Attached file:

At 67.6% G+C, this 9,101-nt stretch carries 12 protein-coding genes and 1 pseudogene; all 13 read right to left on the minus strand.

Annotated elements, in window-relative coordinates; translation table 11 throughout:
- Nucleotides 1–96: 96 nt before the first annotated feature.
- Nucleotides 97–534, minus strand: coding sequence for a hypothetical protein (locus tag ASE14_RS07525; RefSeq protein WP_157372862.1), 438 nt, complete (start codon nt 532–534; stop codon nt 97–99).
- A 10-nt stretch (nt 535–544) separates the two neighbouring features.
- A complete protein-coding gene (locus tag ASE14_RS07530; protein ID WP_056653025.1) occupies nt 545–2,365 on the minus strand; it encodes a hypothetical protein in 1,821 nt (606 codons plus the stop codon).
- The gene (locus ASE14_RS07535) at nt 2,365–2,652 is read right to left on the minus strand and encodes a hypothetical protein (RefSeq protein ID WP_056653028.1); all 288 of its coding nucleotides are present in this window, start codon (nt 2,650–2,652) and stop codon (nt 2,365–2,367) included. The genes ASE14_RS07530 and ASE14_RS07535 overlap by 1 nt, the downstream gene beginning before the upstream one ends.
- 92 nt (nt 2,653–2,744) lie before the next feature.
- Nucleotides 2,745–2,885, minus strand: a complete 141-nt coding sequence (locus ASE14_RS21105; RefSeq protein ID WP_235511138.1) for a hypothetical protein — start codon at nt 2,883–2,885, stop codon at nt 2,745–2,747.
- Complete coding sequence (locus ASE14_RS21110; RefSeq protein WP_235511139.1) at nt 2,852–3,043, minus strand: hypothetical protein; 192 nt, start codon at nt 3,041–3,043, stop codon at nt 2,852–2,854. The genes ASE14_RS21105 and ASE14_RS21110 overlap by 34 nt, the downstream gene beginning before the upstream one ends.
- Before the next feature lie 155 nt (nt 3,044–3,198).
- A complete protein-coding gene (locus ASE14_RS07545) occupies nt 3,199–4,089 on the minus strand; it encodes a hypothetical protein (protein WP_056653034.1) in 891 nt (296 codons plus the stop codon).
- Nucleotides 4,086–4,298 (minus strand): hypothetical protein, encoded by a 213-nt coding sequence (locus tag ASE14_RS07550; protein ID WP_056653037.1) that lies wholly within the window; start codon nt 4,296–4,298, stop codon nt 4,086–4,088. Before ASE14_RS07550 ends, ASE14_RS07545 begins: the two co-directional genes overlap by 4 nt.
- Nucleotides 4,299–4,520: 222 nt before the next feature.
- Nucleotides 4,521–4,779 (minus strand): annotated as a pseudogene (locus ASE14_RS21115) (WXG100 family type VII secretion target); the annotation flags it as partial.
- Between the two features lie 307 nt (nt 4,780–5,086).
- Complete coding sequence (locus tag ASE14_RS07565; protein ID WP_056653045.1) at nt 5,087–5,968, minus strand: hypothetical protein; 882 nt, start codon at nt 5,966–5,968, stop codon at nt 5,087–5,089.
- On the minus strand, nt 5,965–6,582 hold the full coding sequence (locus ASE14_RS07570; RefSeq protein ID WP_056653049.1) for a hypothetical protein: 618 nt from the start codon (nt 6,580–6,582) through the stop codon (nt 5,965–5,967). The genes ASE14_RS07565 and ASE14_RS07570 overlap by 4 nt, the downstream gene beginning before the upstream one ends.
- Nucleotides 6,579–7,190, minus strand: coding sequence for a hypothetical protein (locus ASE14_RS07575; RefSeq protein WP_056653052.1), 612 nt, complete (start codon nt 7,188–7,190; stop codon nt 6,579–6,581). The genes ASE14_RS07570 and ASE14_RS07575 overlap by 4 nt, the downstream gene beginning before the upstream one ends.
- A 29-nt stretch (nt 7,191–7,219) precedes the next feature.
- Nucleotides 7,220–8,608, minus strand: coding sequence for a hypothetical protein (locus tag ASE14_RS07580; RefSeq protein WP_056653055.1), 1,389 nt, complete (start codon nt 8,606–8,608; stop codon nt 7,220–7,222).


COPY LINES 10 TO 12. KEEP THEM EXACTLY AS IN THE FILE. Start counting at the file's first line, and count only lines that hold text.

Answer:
- Complete coding sequence (locus ASE14_RS21110; RefSeq protein WP_235511139.1) at nt 2,852–3,043, minus strand: hypothetical protein; 192 nt, start codon at nt 3,041–3,043, stop codon at nt 2,852–2,854. The genes ASE14_RS21105 and ASE14_RS21110 overlap by 34 nt, the downstream gene beginning before the upstream one ends.
- Before the next feature lie 155 nt (nt 3,044–3,198).
- A complete protein-coding gene (locus ASE14_RS07545) occupies nt 3,199–4,089 on the minus strand; it encodes a hypothetical protein (protein WP_056653034.1) in 891 nt (296 codons plus the stop codon).